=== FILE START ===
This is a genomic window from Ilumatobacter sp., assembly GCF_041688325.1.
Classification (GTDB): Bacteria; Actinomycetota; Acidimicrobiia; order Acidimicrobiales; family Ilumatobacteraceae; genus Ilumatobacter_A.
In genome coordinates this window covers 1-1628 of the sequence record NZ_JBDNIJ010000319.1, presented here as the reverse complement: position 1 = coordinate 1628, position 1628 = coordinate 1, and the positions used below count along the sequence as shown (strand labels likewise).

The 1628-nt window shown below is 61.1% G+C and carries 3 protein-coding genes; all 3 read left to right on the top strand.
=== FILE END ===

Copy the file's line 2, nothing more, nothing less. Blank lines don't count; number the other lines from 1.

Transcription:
Classification (GTDB): Bacteria; Actinomycetota; Acidimicrobiia; order Acidimicrobiales; family Ilumatobacteraceae; genus Ilumatobacter_A.